What is a Trust?

A trust is a relationship in which A (variously called the trustor, settlor or grantor) gives property to B (the trustee), to own and manage for the benefit of C (the beneficiary). There may be multiple persons wearing a hat, and a person may wear more than one hat. B is legally the owner of the assets comprising the trust, but he has an obligation to use them for C's benefit.

Example: A gives B money to invest and pay the income to C for life. At C's death, the principal goes to D (could be C's children). Notice that there's already a potential strain in the existence of two different beneficiaries -- C and D. If B invests primarily for high income, perhaps risking principal, or not getting growth of principal, he may be violating his fiduciary duty to D. On the other hand, if he invests primarily for growth and has low income, he is violating his duty to C. (hint -- violating his duty may mean he gets sued by the injured party).

The trust may provide that C gets the principal at 40 -- or 30 -- or part at 30 and the rest at 40. Etc., etc., and so forth.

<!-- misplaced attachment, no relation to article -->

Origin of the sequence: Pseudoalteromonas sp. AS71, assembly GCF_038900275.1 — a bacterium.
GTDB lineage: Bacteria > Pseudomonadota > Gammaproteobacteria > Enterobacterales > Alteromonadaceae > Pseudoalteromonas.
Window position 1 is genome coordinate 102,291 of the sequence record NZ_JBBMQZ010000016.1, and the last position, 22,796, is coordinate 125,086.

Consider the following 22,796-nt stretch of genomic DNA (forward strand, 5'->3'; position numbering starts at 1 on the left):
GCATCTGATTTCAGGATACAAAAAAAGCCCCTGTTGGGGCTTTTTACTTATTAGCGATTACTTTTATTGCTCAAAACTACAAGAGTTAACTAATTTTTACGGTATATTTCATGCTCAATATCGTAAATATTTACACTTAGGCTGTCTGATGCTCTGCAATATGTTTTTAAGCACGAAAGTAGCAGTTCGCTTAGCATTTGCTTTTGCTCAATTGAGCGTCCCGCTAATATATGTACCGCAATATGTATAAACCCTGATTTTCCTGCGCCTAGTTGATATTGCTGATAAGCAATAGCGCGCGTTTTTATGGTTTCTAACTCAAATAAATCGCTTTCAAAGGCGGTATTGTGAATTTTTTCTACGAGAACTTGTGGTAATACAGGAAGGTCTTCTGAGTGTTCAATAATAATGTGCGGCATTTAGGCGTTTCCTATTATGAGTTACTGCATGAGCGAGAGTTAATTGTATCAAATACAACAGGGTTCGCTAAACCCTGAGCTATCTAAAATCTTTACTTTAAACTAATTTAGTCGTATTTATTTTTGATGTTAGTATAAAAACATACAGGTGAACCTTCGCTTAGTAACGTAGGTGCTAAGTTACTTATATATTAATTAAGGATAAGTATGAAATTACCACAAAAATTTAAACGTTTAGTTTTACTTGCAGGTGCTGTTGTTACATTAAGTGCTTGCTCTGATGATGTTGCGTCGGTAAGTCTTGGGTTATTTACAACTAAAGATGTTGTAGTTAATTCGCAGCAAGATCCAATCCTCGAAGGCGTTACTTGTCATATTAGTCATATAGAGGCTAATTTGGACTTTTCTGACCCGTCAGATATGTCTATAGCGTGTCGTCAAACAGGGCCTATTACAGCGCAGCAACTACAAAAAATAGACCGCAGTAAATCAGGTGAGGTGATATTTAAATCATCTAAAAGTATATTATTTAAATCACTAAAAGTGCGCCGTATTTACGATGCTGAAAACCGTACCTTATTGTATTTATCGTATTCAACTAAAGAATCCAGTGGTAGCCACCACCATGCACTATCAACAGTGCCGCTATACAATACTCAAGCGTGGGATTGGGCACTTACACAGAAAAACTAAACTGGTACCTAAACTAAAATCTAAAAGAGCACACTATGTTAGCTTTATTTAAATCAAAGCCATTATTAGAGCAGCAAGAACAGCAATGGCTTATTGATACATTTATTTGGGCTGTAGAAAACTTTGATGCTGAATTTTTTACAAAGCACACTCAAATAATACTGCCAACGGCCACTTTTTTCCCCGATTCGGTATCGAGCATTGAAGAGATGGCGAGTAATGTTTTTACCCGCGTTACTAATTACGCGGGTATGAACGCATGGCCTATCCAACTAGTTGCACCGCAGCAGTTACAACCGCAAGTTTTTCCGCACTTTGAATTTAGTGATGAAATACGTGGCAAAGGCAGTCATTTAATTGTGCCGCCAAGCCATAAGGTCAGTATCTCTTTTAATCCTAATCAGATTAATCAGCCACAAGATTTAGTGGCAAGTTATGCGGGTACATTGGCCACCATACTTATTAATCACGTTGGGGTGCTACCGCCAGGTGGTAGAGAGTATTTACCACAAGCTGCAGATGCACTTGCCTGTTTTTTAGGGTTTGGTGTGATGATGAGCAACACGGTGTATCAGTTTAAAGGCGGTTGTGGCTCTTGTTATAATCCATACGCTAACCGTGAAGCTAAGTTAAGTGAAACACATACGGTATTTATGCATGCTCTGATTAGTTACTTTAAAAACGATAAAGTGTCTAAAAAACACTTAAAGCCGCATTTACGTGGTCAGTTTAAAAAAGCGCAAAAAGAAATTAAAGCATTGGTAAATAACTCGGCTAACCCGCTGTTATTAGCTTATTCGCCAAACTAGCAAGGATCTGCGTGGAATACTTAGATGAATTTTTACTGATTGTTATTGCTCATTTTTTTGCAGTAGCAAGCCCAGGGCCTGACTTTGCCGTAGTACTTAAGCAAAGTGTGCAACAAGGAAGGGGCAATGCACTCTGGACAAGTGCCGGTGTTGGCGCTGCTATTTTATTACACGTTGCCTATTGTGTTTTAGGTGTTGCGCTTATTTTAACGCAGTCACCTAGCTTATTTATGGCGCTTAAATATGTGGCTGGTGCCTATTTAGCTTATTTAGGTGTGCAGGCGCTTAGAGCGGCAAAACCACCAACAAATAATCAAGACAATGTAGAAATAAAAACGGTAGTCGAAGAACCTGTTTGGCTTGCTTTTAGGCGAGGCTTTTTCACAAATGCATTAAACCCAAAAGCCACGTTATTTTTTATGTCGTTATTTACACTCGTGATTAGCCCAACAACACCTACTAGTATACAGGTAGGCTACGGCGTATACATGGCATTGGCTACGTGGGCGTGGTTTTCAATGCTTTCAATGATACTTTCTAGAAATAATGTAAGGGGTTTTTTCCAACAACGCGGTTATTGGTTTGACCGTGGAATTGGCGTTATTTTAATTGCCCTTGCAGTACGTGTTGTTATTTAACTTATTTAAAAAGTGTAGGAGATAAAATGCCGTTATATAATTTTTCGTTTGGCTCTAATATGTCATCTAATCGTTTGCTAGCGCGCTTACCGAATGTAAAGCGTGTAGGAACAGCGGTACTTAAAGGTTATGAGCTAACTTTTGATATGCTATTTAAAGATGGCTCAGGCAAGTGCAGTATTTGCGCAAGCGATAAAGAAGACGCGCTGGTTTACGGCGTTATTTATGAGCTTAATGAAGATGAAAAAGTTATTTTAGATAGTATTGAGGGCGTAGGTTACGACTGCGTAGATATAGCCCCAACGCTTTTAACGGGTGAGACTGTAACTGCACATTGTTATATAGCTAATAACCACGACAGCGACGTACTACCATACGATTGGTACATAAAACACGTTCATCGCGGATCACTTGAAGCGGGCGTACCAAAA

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It's More Than a Tax-Saving Device

Congress may have done the middle class a disservice with its tax cutting. 30 years ago, if a couple had $70,000, they faced potential estate tax. Trusts were used to reduce the tax. Along the way, they got management of assets, protection from creditors, and delayed distribution until beneficiaries were old enough to handle money. Today, there is no potential federal estate tax until the estate passes $1,000,000 [actually, it varies by years -- see TAX ACT OF 2001. Those non-tax issues may still be present, but without tax saving people don't look at trusts.

Let me direct a simple question at parents of teenagers or younger:

Does Congress's decision not to tax estates under $1,000,000 make *your* teenager able to handle $1,000,000 at 21? Does your children's maturity vary according to Congressional tax levels?

Without taxes, there are still major issues to deal with.

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How are They Created?